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Current Positions of the Planets in the Night Sky:

Mercury

Venus

Mars

Jupiter

Saturn

Uranus

Neptune

Pluto

Find Leo & Virgo from The Big Dipper

The Zodiacal Sky:

Aries, Taurus & Gemini

Cancer, Leo & Virgo

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Finding Gemini, Cancer and Leo from The Big Dipper

The well-known asterism (star group) known as The Big Dipper (or The Plough) in Ursa Major (The Great Bear) can be used as a starting point to finding Gemini, Cancer and Leo in the night sky (provided these constellations are above the observer's horizon at the required time).

To find Leo, project the line between the stars Megrez (Greek letter Delta Ursae Majoris) and Phekda (Greek letter Gamma Ursae Majoris) in a Southward direction until you reach the bright star Regulus (Greek letter Alpha Leonis) as indicated in the animation.

To find Gemini, project the diagonal line between Megrez and Merak (Greek letter Beta Ursae Majoris) towards the South-west until you come across the two leading stars of The Twins, namely Castor (Greek letter Beta Geminorum) and Pollux (Greek letter Beta Geminorum).

Cancer can be found using the The Big Dipper or, alternatively, by using Gemini and Leo. Project the line formed by Alioth (Greek letter Epsilon Ursae Majoris) and Phekda towards the South-west, into the 'dark' region of sky between Gemini and Leo; Cancer is located about half-way between Castor and Regulus.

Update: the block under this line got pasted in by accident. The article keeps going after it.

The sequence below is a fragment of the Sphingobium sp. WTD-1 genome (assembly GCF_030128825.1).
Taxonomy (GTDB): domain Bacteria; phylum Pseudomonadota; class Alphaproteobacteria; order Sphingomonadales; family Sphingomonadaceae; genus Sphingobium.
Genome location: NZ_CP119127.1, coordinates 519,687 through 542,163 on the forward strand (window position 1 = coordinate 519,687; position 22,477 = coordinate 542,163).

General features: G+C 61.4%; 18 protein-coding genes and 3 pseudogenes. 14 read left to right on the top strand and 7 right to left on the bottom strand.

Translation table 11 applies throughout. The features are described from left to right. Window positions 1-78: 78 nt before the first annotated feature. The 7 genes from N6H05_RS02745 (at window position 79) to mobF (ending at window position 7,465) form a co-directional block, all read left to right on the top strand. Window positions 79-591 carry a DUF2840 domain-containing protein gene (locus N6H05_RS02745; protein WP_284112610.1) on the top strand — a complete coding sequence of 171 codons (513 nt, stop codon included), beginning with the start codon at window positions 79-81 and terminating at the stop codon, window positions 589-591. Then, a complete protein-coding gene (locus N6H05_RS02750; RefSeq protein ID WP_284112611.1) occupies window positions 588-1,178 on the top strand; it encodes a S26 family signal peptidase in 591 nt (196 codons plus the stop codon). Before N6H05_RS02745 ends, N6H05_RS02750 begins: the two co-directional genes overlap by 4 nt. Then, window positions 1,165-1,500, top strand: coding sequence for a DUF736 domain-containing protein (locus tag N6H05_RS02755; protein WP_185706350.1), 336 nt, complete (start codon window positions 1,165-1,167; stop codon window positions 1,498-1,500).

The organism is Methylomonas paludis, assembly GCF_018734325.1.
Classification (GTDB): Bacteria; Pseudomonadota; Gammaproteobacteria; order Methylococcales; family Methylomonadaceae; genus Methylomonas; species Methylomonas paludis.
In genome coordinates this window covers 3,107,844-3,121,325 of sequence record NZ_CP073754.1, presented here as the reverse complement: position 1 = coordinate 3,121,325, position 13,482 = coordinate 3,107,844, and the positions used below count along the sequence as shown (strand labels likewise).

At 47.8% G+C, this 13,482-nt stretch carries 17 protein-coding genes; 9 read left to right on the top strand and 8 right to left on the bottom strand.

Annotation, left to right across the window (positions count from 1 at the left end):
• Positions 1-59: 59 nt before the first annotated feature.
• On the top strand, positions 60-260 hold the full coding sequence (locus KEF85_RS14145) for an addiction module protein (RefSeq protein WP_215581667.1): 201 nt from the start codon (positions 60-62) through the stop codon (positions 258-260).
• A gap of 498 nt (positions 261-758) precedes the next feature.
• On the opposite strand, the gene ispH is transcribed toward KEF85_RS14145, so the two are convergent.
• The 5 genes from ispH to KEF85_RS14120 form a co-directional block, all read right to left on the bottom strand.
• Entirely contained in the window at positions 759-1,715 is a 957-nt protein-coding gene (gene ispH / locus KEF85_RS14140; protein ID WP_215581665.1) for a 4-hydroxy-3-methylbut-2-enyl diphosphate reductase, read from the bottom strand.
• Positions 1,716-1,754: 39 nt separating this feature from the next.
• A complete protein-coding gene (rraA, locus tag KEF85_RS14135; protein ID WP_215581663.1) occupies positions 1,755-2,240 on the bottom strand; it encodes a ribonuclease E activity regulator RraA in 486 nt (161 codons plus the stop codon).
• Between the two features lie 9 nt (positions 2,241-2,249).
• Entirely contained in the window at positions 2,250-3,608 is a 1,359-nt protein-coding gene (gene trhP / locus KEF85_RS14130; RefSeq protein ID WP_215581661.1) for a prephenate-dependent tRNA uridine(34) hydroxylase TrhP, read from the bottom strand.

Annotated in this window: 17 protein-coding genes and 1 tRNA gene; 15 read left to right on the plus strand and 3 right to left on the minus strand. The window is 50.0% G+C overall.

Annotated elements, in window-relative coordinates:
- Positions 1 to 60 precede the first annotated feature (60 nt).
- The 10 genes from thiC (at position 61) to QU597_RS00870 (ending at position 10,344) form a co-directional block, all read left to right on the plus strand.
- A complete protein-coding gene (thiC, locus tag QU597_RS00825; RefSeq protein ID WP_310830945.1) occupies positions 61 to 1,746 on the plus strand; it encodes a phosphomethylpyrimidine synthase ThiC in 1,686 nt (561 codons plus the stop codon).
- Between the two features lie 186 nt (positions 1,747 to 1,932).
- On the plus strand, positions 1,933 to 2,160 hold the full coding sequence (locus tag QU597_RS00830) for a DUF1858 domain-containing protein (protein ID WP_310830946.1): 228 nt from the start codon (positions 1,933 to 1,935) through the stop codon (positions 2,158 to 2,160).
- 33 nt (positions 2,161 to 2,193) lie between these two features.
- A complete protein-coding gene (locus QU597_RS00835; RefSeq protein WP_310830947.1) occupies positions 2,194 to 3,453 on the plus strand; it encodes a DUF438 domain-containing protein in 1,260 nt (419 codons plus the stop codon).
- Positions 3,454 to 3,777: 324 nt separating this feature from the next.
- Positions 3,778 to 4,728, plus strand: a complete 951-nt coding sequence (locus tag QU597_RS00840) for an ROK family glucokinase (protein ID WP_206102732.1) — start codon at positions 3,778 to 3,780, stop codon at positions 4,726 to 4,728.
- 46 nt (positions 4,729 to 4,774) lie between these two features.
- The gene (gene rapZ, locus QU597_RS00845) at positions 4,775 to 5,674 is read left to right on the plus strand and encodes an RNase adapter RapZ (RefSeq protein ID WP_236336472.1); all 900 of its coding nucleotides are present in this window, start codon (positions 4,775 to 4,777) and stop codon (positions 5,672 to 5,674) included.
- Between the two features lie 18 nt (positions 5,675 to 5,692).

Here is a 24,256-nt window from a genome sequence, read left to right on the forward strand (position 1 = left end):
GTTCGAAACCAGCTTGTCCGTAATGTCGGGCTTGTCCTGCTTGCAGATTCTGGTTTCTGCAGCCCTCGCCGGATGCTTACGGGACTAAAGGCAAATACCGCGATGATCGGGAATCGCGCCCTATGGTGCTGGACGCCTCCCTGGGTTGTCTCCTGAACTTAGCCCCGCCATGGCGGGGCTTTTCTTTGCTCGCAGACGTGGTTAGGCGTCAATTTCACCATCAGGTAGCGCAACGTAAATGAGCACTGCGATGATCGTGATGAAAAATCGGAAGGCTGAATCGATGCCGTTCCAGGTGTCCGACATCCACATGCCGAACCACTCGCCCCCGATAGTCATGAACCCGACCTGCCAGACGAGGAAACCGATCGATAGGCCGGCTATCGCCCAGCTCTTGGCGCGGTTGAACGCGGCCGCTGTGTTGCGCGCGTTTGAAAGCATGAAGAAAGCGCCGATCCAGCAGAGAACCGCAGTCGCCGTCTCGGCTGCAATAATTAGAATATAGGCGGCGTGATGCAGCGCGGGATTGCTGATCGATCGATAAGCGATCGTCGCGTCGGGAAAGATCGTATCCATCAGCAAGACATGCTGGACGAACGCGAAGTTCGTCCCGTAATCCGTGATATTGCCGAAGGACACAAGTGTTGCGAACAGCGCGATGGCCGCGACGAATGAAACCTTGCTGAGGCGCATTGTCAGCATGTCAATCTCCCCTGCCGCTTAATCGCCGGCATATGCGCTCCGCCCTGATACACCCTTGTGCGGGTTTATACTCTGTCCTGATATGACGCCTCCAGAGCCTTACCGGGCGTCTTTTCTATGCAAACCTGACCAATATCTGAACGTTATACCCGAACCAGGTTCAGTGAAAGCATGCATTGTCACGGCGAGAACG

Note that this method primarily applies to Northern hemisphere observers. Southern hemisphere observers can only use this method if they are situated North of latitude 28 South (The Big Dipper is not wholly visible at latitudes further South than this).

A diagram showing the lines pointing to Gemini, Cancer and Leo from The Big Dipper can be seen here.

Animation showing how to find Gemini, Cancer and Leo from 'The Big Dipper' or 'The Plough' asterism (Copyright Martin J Powell 2009)

In the final frames of the animation, Ursa Major (The Great Bear) appears with his head facing towards the East, as depicted by the late writer and illustrator H. A. Rey in the 1950s. Star atlases often show The Bear facing in the opposite direction (West), e.g. as illustrated here.

 

 


Copyright  Martin J Powell  2009


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